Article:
She was looking at him again and caught him giving her the once-over. A delicate tint of pink spread up her throat and highlighted her cheekbones. He'd embarrassed her, staring like that, and surprisingly, he wished he hadn't. It was obvious the Reverend Sarah Fleming wasn't used to being checked out by strange men in front of her own church. ''I can't ask you to help Mr .'' She paused, waiting expectantly for him to supply her with his name.
''The name's Kenton,'' he said. ''Michael Kenton.'' He grabbed a pair of work gloves and a crowbar from the toolbox and headed over to where Jonas and Randy were investigating the damage to the truck's bumper. ''Do you have a ladder and a chain saw?'' he called over his shoulder.
''I yes. There's a big ladder in the garage behind the parsonage. And I think Jonas brought his chain saw.''
''I did that.'' The older man straightened, eyeing Michael suspiciously from beneath dark, bushy eyebrows. With ingrained, small-town courtesy he stuck out his hand. ''I'm Jonas Phillips.''
''Michael Kenton,'' he said, returning the greeting.
''need a hand?''
''We could use some help. But we don't want any if you're one of them fly-by-night fix-it guys who shows up after there's been a storm like this one and then charges an arm and a leg for shoddy work.''
''I'm not a fly-by-night fix-it guy,'' Michael said, angry with himself for volunteering. He hadn't been in Tyler five minutes and already he was letting himself get caught up in one of its small dramas. It wasn't what he'd planned. But it was too late to back out now. He'd only draw attention to himself, make it impossible to stick around for any length of time if he turned on his heel and walked away, leaving them to get themselves out of the mess they'd made. no, the best thing to do was help the two men pull the big branch off the roof, cover the hole and be on his way. He still had to find a place to stay for the night.
Jonas took a moment to consider the offer. ''Pastor Sarah, there, is mighty anxious to get that tree off the roof.''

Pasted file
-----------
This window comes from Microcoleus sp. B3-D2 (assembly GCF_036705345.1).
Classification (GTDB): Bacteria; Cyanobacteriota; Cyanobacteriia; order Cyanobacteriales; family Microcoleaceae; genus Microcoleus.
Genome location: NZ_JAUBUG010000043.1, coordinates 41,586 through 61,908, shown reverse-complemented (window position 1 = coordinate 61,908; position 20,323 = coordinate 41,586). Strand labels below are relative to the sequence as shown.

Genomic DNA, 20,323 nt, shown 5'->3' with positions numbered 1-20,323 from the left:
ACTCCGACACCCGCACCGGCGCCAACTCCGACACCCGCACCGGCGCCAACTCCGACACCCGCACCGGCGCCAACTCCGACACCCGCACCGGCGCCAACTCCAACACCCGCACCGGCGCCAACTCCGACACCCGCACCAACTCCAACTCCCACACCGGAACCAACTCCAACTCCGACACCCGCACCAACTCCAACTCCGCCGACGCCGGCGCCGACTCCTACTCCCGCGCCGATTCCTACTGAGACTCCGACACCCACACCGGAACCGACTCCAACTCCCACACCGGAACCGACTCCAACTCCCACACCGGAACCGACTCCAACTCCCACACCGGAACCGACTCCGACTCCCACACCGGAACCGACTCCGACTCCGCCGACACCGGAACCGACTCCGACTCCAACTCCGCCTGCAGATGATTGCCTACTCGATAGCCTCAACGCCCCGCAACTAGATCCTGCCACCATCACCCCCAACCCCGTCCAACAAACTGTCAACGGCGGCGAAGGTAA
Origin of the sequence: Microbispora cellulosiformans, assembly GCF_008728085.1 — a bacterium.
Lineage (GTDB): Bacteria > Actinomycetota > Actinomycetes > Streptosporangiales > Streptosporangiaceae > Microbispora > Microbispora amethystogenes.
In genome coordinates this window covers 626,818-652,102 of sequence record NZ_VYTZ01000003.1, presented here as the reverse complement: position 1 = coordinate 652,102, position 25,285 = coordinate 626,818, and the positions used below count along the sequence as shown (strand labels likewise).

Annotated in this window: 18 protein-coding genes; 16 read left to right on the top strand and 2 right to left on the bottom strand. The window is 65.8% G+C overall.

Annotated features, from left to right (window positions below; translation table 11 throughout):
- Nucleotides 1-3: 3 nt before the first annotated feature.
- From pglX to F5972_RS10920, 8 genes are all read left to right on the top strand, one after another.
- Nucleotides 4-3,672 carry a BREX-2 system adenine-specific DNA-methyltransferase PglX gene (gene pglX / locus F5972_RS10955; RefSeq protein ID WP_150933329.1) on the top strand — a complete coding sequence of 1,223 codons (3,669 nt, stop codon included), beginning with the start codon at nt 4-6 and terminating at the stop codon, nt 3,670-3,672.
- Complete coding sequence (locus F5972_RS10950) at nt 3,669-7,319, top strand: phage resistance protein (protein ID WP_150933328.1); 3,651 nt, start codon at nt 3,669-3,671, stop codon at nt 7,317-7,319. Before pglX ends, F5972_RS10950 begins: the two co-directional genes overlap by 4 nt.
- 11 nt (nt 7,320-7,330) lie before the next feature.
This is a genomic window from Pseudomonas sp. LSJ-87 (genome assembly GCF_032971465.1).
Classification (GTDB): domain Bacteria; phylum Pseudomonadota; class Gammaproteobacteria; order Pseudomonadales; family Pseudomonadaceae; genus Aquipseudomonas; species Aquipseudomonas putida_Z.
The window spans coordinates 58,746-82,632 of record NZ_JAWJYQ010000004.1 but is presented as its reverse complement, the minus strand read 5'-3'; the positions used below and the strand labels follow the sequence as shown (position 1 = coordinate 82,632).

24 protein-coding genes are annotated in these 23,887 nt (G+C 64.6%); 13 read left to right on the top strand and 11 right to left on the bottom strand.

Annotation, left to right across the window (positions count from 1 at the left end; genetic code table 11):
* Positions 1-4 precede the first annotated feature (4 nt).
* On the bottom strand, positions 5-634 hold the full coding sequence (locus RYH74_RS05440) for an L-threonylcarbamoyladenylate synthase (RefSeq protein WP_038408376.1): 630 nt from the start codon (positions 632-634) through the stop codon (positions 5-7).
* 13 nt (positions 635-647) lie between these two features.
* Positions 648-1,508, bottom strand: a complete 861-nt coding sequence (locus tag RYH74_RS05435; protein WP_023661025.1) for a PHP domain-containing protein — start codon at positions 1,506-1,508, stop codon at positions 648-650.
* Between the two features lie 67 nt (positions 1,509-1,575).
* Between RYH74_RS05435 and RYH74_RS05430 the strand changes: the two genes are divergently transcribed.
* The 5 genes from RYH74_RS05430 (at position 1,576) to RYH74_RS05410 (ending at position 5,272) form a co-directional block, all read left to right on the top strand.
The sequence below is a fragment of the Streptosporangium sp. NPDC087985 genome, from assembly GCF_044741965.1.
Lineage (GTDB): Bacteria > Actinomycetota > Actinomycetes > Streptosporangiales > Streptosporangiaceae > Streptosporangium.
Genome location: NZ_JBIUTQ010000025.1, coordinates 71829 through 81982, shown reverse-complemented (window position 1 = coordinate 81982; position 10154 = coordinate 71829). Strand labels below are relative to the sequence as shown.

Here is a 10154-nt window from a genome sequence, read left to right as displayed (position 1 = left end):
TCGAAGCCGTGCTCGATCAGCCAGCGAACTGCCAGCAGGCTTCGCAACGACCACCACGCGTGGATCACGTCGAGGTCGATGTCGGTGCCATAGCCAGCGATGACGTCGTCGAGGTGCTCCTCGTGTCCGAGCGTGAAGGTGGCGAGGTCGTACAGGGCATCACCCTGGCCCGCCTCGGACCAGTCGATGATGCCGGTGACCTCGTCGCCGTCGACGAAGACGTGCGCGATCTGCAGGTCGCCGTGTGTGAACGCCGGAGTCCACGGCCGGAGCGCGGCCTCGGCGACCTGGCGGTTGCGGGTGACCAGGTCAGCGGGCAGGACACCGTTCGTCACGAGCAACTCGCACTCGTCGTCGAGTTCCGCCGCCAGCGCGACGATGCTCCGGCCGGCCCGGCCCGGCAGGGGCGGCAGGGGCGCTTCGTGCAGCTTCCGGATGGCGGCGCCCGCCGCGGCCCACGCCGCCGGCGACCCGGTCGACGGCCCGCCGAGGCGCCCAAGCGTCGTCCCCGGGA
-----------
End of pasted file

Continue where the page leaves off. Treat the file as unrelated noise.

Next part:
''Then let's quit wasting time. I can climb a ladder and I can use a chain saw. Do you want some help or don't you?''
Both men were silent for a moment, still not quite sure what to make of him. ''We need the help,'' Randy said. ''Okay. What do you have to cover that hole in the roof?''
Randy pulled a heavy-duty plastic tarp from the bed of the pickup. ''I brought cement blocks to hold it down.''
The tarp would do. But not for long. The lady preacher would have to get someone up there on the roof to fix that hole before the next rainstorm. Michael nodded. ''That ought to work for now.''
Randy nodded, too, then stuck out his hand in greeting. ''We appreciate the help. I'll get the ladder.''
Sarah watched the three men work on the tree. The stranger, Michael Kenton, hadn't been there half an hour yet and already he'd dealt with the severed branch that had punched a hole in the roof and had hooked the big log chain around the trunk in preparation for lowering it to the ground. If work continued at this pace, they would have the makeshift repairs finished before sundown.
She couldn't keep her eyes off the stranger, although it made her nervous to see him moving around on the steep pitch of the roof. He was a good-looking man, surefooted and smooth moving. Quite a contrast to Randy and Jonas's stolid presence. He certainly looked as if he knew what he was doing up there. But what if he fell? What if he hurt himself and sued the church? Or her? She made herself stop thinking such thoughts. eric would never have had such doubts. Her husband had believed in the innate goodness of his fellow man. She should just be thankful for this Michael Kenton's help and stop worrying about whether he was the kind of person who dropped a hammer on his toe and then filed suit over it.
He certainly didn't look like the kind of man who tripped and fell over his own two feet. He was about thirty, she guessed, strong and assured. He was tall, an inch or two over six feet. His shoulders were broad and his waist narrow. He wore a dark T-shirt that strained across his chest as he worked and his soft, faded jeans couldn't hide the well-muscled contours of his hips and thighs. His hair was a little short for her taste, almost a military cut, dark as a raven's wing, with a hint of auburn in the shining depths. And his eyes. She'd noticed his eyes right awayblue or black, or some combination of both, bright and hard, reflecting everything he saw and giving nothing of himself away in return.